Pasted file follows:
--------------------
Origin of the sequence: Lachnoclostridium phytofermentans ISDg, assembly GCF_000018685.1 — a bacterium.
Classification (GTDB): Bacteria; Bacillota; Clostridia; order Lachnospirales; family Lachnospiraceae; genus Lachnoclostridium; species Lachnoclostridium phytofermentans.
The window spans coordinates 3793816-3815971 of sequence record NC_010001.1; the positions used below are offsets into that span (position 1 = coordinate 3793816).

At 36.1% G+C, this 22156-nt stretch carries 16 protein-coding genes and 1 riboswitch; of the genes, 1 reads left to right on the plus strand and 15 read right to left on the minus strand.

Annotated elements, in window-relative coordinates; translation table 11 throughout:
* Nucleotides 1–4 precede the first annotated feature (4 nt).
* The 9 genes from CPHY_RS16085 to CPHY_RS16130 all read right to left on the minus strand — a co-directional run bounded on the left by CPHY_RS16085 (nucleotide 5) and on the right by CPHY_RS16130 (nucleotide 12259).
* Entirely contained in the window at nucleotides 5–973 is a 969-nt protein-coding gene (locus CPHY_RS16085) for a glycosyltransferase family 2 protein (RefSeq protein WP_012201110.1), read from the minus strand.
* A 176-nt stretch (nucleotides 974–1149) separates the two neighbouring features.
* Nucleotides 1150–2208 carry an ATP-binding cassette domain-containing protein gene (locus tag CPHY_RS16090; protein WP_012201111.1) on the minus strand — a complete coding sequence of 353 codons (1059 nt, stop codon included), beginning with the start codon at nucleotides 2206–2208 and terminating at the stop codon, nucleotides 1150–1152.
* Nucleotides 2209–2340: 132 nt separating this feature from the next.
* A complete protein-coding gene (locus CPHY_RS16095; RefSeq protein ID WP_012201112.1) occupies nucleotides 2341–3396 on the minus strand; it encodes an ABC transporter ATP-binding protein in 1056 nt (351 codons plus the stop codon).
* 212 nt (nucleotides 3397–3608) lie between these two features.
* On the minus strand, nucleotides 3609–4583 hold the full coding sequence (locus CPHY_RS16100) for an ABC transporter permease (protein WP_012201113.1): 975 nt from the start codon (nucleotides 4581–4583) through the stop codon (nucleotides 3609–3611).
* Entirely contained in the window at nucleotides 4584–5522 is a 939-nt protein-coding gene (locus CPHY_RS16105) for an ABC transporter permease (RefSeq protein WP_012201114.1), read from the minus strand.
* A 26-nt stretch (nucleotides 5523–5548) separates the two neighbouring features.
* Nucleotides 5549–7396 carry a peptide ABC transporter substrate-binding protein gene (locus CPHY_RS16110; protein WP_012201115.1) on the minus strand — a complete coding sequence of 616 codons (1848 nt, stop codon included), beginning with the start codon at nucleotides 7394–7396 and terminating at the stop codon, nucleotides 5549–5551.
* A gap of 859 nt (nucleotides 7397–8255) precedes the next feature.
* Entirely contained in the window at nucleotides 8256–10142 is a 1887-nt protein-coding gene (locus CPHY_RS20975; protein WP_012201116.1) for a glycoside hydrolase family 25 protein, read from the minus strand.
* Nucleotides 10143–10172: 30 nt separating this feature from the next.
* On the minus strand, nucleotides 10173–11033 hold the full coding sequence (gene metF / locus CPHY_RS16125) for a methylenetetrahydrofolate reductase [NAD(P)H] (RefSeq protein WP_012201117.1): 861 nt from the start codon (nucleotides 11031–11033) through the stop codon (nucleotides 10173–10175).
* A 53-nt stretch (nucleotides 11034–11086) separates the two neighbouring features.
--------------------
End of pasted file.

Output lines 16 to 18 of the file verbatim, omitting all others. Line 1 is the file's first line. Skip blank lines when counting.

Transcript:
* A 26-nt stretch (nucleotides 5523–5548) separates the two neighbouring features.
* Nucleotides 5549–7396 carry a peptide ABC transporter substrate-binding protein gene (locus CPHY_RS16110; protein WP_012201115.1) on the minus strand — a complete coding sequence of 616 codons (1848 nt, stop codon included), beginning with the start codon at nucleotides 7394–7396 and terminating at the stop codon, nucleotides 5549–5551.
* A gap of 859 nt (nucleotides 7397–8255) precedes the next feature.